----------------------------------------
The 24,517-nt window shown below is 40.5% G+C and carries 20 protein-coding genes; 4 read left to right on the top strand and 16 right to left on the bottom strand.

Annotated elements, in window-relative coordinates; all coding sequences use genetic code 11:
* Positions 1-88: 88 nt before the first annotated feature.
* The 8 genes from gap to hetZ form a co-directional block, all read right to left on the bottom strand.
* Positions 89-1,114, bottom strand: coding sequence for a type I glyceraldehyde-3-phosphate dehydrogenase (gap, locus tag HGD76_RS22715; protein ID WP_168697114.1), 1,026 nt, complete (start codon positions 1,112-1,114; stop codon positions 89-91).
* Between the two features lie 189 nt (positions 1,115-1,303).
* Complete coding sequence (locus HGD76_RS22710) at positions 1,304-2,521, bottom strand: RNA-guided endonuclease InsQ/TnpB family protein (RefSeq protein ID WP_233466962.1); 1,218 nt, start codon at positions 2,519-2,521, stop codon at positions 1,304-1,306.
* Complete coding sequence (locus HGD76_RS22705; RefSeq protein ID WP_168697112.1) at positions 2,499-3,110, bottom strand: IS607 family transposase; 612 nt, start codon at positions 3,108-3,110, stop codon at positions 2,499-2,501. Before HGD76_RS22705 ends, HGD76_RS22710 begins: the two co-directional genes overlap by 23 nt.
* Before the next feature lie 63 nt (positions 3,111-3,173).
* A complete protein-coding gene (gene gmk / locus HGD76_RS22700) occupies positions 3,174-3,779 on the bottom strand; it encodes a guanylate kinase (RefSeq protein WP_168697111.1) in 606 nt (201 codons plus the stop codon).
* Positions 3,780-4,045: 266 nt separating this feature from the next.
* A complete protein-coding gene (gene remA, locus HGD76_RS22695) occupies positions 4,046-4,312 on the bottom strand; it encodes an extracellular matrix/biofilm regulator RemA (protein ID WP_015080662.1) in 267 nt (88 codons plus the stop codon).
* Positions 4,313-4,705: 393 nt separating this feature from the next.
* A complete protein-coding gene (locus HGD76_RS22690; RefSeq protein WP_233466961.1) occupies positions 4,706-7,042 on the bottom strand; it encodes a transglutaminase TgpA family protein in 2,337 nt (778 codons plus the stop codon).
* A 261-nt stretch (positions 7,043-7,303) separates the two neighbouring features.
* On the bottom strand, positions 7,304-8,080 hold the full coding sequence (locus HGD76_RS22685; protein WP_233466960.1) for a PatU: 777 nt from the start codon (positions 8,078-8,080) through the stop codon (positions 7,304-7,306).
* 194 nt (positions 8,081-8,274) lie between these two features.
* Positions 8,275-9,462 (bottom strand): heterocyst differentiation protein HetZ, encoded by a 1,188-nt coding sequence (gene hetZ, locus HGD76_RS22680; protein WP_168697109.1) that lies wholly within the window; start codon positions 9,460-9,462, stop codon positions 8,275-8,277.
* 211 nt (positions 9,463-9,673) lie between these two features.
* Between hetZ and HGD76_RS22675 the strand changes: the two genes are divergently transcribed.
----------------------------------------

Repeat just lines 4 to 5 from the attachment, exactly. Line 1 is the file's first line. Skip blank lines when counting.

* The 8 genes from gap to hetZ form a co-directional block, all read right to left on the bottom strand.
* Positions 89-1,114, bottom strand: coding sequence for a type I glyceraldehyde-3-phosphate dehydrogenase (gap, locus tag HGD76_RS22715; protein ID WP_168697114.1), 1,026 nt, complete (start codon positions 1,112-1,114; stop codon positions 89-91).